Chambersburg remembers entertainer's grandmother

Written by Marisol Medina/Chambersburg Public Opinion | Mar 10, 2015 8:29 AM

Photo by Mary Ann Shaffer/Chambersburg Public Opinion

Virginia Glass of Chambersburg, grandmother of entertainer Ryan Seacrest, is shown at a local golf course in this undated photo provided to the Chamberburg Public Opinion by Mary Ann Shaffer.

(Chambersburg) -- Virginia Glass was an avid golfer, a homemaker for most of her life and, most famously, a doting grandmother to entertainer Ryan Seacrest.

Glass, a 91-year-old Chambersburg native, passed away on Friday, March 6, at Providence Place Assisted Living, where she had lived.

Ryan Seacrest has been a household name in the country since 2002, when he started hosting the long-running talent show contest, "American Idol." His is also the face many Americans see on the last day of the year, as a host of the ABC's "New Year's Rockin' Eve" special.

Acquaintances said Glass was proud of her grandchildren but reluctant to brag about Seacrest.

According to an obituary by Geisel Funeral Home, Chambersburg, Glass was born in 1923 and graduated from Greencastle-Antrim High School in 1941.

After the Public Opinion shared the news of her passing, a river of messages flowed from Facebook users expressing their condolences to the family; some, who said they had known Glass, shared stories of her life.

Kim Ruppert, from Waynesboro, said Glass was her parents' neighbor in the early 1980s in Waynesboro. She said her mother, Debbie White, was close with Glass and met Seacrest, who lived with his parents Gary Seacrest and Connie Zullinger Seacrest in Atlanta, when he visited his grandmother as a young boy.

"She said she remembered he was very neat looking," said Ruppert. "He carried around a stick to interview people and pretend he was like a news person."

Ruppert added that her mother had told her Seacrest played with her two younger brothers, who were about his age.

"They always had to do more clean activities because he didn't want to get dirty," she said.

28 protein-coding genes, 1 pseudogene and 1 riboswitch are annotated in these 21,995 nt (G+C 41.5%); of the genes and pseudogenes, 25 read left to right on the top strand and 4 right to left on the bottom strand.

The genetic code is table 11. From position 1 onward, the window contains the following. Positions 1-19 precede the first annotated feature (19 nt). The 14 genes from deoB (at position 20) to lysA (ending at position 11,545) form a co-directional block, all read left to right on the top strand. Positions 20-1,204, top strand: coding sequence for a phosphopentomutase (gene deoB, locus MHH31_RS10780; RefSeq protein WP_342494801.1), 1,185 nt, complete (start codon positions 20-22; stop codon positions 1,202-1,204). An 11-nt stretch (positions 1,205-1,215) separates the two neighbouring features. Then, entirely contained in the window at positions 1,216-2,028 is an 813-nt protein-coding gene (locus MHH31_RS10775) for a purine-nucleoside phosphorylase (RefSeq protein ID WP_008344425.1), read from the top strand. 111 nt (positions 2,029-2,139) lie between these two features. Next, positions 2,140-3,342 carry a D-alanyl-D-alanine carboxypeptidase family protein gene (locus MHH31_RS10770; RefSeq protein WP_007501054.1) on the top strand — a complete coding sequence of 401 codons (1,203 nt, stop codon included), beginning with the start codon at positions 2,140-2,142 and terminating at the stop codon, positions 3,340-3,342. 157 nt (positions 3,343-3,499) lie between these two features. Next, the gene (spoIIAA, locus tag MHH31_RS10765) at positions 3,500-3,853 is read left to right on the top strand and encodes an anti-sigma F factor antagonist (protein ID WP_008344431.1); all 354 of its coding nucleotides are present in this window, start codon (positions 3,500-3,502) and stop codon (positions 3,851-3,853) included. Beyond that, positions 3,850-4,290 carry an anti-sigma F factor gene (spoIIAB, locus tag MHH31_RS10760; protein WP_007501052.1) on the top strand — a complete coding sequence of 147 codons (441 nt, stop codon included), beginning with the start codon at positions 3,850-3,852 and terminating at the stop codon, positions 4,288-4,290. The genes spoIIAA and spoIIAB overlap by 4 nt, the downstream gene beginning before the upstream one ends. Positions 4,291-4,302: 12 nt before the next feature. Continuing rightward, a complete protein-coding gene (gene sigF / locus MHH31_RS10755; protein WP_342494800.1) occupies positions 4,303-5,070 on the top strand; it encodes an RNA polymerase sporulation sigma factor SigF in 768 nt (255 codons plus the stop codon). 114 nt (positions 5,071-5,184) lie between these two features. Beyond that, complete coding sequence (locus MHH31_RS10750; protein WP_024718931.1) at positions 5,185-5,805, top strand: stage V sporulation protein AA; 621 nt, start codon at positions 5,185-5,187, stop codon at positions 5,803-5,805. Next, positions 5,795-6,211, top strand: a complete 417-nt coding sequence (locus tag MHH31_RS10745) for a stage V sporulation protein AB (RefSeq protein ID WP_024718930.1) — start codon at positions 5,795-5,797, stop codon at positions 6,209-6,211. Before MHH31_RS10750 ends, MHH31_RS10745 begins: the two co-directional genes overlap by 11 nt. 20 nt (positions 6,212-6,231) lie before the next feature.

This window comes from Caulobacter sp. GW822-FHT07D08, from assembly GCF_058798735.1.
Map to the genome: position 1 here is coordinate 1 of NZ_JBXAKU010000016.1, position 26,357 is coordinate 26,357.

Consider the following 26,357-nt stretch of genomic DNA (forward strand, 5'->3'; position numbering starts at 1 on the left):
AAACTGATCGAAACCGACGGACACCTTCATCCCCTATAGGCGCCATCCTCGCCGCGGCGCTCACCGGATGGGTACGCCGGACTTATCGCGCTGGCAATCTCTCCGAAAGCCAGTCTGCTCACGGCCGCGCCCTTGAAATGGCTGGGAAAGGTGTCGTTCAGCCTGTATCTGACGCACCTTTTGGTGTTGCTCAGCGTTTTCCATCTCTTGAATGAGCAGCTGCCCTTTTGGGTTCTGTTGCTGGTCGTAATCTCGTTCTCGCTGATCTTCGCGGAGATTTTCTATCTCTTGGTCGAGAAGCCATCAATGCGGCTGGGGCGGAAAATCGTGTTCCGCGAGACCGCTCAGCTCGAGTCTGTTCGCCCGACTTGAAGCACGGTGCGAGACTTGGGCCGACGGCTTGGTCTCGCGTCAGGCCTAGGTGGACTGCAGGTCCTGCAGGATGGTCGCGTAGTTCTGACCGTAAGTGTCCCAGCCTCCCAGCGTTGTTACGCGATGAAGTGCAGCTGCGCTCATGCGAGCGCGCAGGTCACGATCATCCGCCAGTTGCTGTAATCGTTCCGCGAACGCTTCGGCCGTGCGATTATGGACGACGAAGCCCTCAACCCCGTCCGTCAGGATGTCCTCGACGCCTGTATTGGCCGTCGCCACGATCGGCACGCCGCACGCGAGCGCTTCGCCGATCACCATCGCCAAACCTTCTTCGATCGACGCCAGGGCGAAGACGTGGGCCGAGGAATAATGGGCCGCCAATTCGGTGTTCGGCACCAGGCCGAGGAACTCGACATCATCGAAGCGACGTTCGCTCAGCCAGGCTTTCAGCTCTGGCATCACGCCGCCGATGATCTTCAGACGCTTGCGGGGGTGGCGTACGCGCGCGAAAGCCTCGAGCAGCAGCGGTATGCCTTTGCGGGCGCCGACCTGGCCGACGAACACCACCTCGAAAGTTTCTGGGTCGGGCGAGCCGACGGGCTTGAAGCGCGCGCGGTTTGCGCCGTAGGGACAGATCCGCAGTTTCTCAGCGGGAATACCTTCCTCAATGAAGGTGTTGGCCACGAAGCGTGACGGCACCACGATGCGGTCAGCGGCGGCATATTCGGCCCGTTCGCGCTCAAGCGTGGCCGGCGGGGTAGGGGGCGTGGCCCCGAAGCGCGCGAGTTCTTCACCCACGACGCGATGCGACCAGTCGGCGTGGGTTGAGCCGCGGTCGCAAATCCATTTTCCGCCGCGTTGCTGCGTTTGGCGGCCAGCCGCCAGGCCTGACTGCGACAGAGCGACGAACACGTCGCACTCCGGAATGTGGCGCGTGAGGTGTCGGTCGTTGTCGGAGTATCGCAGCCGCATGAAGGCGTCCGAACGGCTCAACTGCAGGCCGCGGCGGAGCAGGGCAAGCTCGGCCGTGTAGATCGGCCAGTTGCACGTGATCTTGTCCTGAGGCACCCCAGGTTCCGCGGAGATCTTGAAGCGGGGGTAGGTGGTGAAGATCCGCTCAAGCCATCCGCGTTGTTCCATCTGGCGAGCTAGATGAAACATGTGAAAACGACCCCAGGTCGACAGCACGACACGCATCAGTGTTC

Ruppert said that Glass and her mother corresponded around Christmas time and that in one of her letters, Glass mentioned that her grandson had flown her to California to see him host "American Idol."

"She was so tickled with that because one time she got to be on TV," she said.

Mary Ann Shaffer golfed with Glass, who she said golfed until a few years ago. For almost a decade, the two met with other golfers at Conocodell Golf Club in Fayetteville. The pair were golf partners around 2004, when they first met.

"She told me I hit the ball too far so she changed golf partners," she said with a laugh.

Shaffer said "Ginny" was proud of her grandchildren and their accomplishments but was reserved about being Seacrest's grandmother.

"It took her a while to tell me she was his grandmother," said Shaffer.

She said Glass donated a few autographed pictures of Seacrest to be raffled for a breast cancer fundraiser.

"She was always smiling and showing interest in everybody," she added. "You always wanted to come in to play because you knew Ginny was going to be there."

In 2013 and 2014, Seacrest shared pictures of his grandmother through his Instagram account, congratulating her for her 90th and 91st birthdays, respectively. On the most recent picture, taken on Glass' last birthday in June of last year, Seacrest stands hugging his grandmother. He wrote "Nana ginny's bday 91 and rockin," as the caption.

There will be a memorial service at the Chapel of Thomas L. Geisel Funeral Home, 333 Falling Spring Road on March 12 at 1:30 p.m., followed by a private family interment at Cedar Hill Cemetery in Greencastle.


This article comes to us through a partnership between the York Daily Record and WITF.

Published in News

Tagged under ,

back to top

Give Now

Estate Planning

Support for WITF is provided by:

Become a WITF sponsor today »

Smart Talk

National Edward R. Murrow Awards

DuPont Columbia Awards

Support Local Journalism

Latest News from NPR

Support for WITF is provided by:

Become a WITF sponsor today »